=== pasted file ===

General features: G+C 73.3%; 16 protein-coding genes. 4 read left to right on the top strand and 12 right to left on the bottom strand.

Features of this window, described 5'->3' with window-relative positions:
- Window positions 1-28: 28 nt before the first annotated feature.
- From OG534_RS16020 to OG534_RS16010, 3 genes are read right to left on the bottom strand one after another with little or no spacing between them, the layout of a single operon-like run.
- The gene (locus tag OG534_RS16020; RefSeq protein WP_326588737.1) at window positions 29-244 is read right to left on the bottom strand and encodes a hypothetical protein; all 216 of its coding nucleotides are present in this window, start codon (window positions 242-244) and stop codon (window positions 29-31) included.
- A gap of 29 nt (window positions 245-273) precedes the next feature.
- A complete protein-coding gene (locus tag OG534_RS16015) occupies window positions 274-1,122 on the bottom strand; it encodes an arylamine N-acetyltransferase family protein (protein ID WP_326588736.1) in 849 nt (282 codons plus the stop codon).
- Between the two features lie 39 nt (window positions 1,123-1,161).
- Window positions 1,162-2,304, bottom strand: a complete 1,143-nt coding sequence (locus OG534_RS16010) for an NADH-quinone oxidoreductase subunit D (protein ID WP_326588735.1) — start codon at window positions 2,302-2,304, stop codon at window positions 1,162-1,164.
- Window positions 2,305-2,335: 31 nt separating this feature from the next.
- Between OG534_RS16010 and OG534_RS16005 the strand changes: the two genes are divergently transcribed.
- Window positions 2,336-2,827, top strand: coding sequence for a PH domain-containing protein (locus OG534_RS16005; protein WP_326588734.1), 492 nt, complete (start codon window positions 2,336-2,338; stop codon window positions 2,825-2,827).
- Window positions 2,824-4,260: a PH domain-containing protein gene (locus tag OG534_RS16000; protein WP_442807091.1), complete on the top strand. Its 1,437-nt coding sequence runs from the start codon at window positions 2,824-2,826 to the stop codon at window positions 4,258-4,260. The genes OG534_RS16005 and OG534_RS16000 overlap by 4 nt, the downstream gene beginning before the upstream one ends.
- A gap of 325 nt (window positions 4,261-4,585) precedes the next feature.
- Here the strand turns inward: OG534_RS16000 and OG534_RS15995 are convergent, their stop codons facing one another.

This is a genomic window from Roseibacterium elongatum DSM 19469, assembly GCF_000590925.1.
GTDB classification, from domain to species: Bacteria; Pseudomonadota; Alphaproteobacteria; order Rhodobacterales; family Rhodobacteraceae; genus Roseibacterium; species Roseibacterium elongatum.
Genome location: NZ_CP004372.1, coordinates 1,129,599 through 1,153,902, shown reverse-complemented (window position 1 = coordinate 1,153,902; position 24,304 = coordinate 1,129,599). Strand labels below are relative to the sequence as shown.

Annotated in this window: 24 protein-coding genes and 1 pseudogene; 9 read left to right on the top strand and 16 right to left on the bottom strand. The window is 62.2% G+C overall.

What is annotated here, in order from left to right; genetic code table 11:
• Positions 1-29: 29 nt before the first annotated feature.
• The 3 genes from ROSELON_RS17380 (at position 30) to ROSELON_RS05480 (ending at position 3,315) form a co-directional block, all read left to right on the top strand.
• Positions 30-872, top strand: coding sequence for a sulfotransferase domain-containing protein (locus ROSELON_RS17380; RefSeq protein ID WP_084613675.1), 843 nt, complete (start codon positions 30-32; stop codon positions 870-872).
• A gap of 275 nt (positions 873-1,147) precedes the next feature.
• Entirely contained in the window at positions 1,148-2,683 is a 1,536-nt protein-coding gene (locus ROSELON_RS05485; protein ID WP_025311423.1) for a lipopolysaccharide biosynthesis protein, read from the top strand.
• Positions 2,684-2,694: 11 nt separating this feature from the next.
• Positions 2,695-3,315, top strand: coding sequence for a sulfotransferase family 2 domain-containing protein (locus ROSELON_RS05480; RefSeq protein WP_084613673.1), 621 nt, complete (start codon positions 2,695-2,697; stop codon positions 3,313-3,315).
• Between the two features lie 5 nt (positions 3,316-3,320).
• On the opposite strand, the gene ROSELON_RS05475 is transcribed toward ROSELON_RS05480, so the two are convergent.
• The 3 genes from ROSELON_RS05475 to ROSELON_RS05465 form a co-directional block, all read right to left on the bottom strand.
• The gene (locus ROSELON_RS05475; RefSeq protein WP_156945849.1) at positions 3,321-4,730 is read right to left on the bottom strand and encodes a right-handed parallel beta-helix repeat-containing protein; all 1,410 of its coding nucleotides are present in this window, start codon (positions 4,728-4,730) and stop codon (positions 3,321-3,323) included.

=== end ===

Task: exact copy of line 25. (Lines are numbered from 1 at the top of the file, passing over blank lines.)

• Entirely contained in the window at positions 1,148-2,683 is a 1,536-nt protein-coding gene (locus ROSELON_RS05485; protein ID WP_025311423.1) for a lipopolysaccharide biosynthesis protein, read from the top strand.